The ruling comes amid increasing concerns about novel coronavirus outbreaks inside detention centers nationwide.
Citing ICE data, The Washington Post reported at least 490 detainees have contracted the novel coronavirus, but none have died in custody.
Read Cooke’s order here.
Update 3 a.m. EDT May 1: New estimates published Wednesday by the U.S. Centers for Disease Control and Prevention revealed the United States recorded 66,000 more deaths year-to-date than expected, signaling the impact of the novel coronavirus could be more lethal than official counts indicate.
The “excess deaths” estimates might provide public health officials with a more accurate not just of how many more people are dying than anticipated but how many more people are dying specifically from COVID-19 infections caused by the novel coronavirus, CNN reported.
The figures also seek to quantify how many people might not have ever been diagnosed with the virus but were indirectly impacted by it. For instance, anecdotal evidence suggests some people seeking treatment were turned away from overwhelmed medical facilities, while many others avoided hospitals entirely as the outbreak swept the nation and subsequently died at home from fatal conditions unrelated to COVID-19.
“Estimates of excess deaths can provide information about the burden of mortality potentially related to COVID-19, beyond the number of deaths that are directly attributed to COVID-19," the CDC report reads. “Excess deaths are typically defined as the difference between observed numbers of deaths and expected numbers.”
Published 12:42 a.m. EDT May 1: The number of novel coronavirus cases in the United States surpassed one million early Friday morning across all 50 states, the District of Columbia, Puerto Rico, Guam and the U.S. Virgin Islands.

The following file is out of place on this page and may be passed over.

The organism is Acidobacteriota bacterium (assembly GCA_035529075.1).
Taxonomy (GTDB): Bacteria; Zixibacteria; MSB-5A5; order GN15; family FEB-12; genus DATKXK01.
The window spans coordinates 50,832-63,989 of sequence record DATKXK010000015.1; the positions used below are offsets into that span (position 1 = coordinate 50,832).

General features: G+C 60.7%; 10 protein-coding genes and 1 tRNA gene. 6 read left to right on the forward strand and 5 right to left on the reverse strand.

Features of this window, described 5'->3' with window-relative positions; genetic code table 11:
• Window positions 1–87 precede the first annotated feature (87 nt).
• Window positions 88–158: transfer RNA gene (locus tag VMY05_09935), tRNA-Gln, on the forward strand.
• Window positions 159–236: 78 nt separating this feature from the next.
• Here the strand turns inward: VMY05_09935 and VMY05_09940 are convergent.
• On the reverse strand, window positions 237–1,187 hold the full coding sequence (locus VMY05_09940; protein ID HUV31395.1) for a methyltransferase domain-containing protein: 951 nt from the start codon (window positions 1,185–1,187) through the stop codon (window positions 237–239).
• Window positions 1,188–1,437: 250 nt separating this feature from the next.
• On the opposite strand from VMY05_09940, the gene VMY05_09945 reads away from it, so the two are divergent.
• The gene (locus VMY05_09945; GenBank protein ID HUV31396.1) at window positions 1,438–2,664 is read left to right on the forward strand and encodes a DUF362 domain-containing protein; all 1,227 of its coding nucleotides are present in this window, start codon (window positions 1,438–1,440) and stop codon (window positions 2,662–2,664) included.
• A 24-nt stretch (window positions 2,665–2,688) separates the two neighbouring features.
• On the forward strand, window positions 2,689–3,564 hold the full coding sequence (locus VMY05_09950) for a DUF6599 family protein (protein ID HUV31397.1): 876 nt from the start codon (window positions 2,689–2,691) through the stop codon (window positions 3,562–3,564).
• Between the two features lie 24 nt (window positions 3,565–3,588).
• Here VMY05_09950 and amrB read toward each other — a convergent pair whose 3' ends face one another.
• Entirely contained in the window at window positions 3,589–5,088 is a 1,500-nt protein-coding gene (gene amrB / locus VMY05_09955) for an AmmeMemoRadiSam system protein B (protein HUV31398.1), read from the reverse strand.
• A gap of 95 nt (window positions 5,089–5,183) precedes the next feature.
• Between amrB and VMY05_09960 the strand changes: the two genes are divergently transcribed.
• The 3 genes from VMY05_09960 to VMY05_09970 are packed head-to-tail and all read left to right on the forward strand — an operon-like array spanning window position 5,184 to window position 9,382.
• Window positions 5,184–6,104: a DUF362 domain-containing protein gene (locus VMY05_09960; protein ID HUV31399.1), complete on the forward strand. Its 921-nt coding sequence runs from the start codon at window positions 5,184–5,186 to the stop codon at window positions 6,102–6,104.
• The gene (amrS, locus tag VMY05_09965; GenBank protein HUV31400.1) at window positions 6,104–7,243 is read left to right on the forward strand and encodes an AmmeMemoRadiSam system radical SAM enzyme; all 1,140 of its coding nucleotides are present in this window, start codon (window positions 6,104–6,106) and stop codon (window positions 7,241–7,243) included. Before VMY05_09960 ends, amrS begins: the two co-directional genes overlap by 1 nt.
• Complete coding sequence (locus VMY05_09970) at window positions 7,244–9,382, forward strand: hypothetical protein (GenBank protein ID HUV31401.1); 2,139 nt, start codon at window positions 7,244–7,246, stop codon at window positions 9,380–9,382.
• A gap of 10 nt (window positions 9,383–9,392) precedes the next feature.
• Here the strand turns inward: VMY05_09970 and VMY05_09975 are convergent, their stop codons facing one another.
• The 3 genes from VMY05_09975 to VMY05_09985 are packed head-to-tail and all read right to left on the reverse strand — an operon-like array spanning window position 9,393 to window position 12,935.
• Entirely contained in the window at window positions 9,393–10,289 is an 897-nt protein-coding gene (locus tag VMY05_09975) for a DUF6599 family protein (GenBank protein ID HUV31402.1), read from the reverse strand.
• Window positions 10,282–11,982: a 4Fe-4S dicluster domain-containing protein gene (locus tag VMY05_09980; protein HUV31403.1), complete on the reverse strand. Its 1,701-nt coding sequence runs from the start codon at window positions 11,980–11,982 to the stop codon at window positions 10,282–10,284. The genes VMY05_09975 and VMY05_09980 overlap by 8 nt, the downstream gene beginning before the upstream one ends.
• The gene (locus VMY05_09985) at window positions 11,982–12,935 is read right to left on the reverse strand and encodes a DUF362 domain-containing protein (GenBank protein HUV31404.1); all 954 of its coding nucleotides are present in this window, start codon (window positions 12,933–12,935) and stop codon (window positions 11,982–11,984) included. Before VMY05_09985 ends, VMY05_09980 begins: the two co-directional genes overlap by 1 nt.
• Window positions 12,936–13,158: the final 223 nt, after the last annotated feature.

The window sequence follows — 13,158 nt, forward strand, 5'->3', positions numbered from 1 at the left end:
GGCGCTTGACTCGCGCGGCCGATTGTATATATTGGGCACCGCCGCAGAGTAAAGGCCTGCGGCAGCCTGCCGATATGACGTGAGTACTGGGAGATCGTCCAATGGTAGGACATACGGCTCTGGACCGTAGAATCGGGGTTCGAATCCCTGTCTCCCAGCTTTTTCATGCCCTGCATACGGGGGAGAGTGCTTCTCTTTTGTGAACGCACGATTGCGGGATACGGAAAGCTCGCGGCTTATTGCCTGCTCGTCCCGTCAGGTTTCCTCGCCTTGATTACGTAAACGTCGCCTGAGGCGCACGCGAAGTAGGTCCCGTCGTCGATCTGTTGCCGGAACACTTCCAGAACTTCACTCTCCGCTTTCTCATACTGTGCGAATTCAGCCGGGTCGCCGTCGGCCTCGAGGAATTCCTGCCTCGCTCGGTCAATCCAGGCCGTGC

According to researchers at Johns Hopkins University, there are at least 1,069,664 confirmed U.S. cases of the virus, which have resulted in at least 63,006 deaths. Of those cases, more than 304,000 have been reported in New York, meaning the state has, itself, confirmed more cases than any other nation outside the United States, including Germany with 163,009, France with 167,299, the United Kingdom with 172,481 cases, Italy with 205,463 and Spain with 213,435.
Of the confirmed U.S. deaths, 23,587 – or roughly 39% of the nationwide total – have occurred in New York, 7,228 in New Jersey and 3,789 in Michigan.
In terms of diagnosed cases, New York remains the epicenter of the nation’s outbreak with at least 304,372 confirmed cases, followed by New Jersey with 118,652 and Massachusetts with 62,205.
Ten other states have now confirmed at least 20,000 novel coronavirus cases each, including:
• Illinois: 52,918 cases, resulting in 2,355 deaths
• California: 50,317 cases, resulting in 2,036 deaths
• Pennsylvania: 47,971 cases, resulting in 2,475
• Michigan: 41,379 cases, resulting in 3,789 deaths
• Florida: 33,690, resulting in 1,268 deaths
• Texas: 28,727, resulting in 812 deaths
• Louisiana: 28,001, resulting in 1,905 deaths
• Connecticut: 27,700, resulting in 2,257 deaths
• Georgia: 26,276, resulting in 1,133 deaths
• Maryland: 21,742, resulting in 1,140 deaths
Meanwhile, Ohio, Indiana, Virginia and Colorado each has confirmed at least 15,000 cases, followed closely by Washington state with 14,327; Tennessee and North Carolina each has confirmed at least 10,000 cases, followed closely by Rhode Island with 8,621; Missouri, Arizona, Iowa and Alabama each has confirmed at least 7,000 cases; Wisconsin, Mississippi and South Carolina each has confirmed at least 6,000 cases; Minnesota and Nevada each has confirmed at least 5,000 cases; Delaware, Kentucky, Utah, Kansas, the District of Columbia and Nebraska each has confirmed at least 4,000 cases; Oklahoma, New Mexico and Arkansas each has confirmed at least 3,000 cases; and Oregon, South Dakota, New Hampshire and Idaho each has confirmed at least 2,000 cases.